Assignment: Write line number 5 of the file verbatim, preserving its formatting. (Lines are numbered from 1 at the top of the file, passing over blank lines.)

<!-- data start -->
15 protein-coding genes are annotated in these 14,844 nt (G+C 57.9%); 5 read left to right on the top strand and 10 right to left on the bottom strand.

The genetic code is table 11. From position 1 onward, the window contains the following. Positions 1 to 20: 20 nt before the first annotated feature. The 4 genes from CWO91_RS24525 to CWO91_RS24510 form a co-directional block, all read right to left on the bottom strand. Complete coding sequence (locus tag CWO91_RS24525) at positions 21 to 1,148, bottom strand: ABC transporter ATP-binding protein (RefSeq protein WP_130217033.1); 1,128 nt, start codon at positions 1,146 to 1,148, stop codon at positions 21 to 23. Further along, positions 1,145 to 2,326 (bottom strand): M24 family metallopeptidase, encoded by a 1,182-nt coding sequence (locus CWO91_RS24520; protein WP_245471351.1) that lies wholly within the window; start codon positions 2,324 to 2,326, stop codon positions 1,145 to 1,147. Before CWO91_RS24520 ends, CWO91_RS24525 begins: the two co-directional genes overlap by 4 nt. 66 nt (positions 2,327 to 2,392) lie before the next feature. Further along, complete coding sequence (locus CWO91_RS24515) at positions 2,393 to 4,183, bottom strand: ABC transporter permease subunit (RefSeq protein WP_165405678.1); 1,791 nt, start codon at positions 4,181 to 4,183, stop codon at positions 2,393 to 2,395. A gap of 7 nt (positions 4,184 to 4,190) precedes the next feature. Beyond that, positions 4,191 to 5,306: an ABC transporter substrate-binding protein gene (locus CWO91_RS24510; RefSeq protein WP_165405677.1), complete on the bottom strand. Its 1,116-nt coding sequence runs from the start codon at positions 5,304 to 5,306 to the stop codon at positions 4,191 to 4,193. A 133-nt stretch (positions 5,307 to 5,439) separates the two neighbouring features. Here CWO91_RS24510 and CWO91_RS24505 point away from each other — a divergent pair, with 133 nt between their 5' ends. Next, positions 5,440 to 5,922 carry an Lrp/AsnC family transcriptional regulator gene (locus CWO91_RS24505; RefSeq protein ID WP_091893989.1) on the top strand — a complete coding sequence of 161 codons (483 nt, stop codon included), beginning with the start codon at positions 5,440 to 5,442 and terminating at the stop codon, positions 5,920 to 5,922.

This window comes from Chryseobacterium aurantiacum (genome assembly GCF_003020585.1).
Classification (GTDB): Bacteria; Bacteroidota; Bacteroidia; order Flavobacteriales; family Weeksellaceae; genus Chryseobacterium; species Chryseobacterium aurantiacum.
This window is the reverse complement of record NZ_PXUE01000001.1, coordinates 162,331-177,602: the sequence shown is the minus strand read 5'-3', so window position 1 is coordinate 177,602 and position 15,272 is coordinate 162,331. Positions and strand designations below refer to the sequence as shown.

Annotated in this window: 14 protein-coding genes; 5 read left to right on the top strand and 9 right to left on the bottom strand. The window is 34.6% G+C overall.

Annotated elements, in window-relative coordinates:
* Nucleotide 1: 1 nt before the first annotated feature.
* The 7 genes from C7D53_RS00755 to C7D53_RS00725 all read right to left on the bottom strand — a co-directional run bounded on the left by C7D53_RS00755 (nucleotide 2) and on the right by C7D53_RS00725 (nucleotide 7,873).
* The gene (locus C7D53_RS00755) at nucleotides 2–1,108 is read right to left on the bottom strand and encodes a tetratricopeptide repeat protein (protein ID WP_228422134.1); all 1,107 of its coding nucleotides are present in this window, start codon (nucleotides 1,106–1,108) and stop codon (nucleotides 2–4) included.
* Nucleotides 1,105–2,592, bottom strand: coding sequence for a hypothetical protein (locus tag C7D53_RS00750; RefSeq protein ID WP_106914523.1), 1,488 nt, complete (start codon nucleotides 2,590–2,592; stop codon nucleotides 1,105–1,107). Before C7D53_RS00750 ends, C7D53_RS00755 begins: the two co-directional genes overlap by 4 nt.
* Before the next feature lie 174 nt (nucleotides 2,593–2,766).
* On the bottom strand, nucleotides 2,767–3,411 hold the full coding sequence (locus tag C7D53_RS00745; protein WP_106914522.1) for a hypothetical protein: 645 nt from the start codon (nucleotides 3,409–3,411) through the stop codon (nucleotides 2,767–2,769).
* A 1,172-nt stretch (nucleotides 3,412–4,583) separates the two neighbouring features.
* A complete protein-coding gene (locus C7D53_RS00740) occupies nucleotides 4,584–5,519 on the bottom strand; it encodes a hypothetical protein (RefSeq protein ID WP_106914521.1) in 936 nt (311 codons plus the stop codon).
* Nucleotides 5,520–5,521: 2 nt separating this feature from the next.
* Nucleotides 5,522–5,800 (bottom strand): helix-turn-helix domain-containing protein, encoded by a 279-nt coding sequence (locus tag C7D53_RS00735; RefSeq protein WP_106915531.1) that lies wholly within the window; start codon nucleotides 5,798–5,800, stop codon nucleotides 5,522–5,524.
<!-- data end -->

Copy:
This window is the reverse complement of record NZ_PXUE01000001.1, coordinates 162,331-177,602: the sequence shown is the minus strand read 5'-3', so window position 1 is coordinate 177,602 and position 15,272 is coordinate 162,331. Positions and strand designations below refer to the sequence as shown.